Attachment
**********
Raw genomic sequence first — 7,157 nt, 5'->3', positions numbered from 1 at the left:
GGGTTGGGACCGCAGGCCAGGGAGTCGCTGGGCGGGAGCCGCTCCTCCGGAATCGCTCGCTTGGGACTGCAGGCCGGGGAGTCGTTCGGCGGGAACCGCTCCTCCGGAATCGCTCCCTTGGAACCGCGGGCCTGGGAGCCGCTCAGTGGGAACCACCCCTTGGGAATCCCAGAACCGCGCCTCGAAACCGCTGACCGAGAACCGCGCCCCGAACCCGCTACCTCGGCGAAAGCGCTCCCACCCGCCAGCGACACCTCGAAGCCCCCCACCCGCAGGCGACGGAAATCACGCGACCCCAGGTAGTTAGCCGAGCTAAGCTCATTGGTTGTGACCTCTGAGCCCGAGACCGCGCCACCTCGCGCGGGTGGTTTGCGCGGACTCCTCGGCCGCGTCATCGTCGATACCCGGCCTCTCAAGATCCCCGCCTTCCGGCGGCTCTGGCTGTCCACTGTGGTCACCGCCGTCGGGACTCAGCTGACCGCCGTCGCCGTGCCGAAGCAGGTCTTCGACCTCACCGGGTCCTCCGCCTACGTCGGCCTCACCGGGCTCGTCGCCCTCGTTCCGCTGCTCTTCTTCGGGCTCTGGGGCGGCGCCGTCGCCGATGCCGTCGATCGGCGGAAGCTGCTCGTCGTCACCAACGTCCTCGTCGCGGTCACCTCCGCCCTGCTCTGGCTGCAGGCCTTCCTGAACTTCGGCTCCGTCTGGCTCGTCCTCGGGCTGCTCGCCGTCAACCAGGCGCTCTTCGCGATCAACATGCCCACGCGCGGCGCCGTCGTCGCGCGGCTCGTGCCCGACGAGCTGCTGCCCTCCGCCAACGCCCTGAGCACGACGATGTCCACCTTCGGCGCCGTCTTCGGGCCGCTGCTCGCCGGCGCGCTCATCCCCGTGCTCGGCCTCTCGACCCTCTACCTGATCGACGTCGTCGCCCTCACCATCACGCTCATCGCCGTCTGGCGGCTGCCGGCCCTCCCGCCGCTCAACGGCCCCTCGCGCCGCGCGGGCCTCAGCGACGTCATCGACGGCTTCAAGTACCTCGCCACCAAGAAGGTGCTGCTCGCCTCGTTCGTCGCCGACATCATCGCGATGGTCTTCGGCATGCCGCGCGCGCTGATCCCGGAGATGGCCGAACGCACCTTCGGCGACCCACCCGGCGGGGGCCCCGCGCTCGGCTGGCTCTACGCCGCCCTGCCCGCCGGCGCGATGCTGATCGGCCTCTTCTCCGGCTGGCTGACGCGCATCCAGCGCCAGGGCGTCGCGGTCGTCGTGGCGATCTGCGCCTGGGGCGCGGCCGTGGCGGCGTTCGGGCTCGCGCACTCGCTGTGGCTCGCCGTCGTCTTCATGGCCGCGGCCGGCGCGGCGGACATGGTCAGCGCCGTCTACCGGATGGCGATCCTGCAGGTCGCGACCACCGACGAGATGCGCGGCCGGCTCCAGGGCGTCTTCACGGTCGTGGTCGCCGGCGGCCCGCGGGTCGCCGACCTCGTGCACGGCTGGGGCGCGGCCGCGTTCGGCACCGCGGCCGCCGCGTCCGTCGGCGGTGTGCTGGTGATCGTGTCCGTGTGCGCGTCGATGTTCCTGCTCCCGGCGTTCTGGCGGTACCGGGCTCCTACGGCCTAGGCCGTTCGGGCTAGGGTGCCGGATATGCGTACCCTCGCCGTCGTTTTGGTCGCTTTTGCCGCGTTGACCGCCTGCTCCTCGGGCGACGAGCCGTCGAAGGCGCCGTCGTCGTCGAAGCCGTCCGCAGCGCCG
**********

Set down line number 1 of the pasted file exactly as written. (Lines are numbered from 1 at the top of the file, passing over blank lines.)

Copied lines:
Raw genomic sequence first — 7,157 nt, 5'->3', positions numbered from 1 at the left: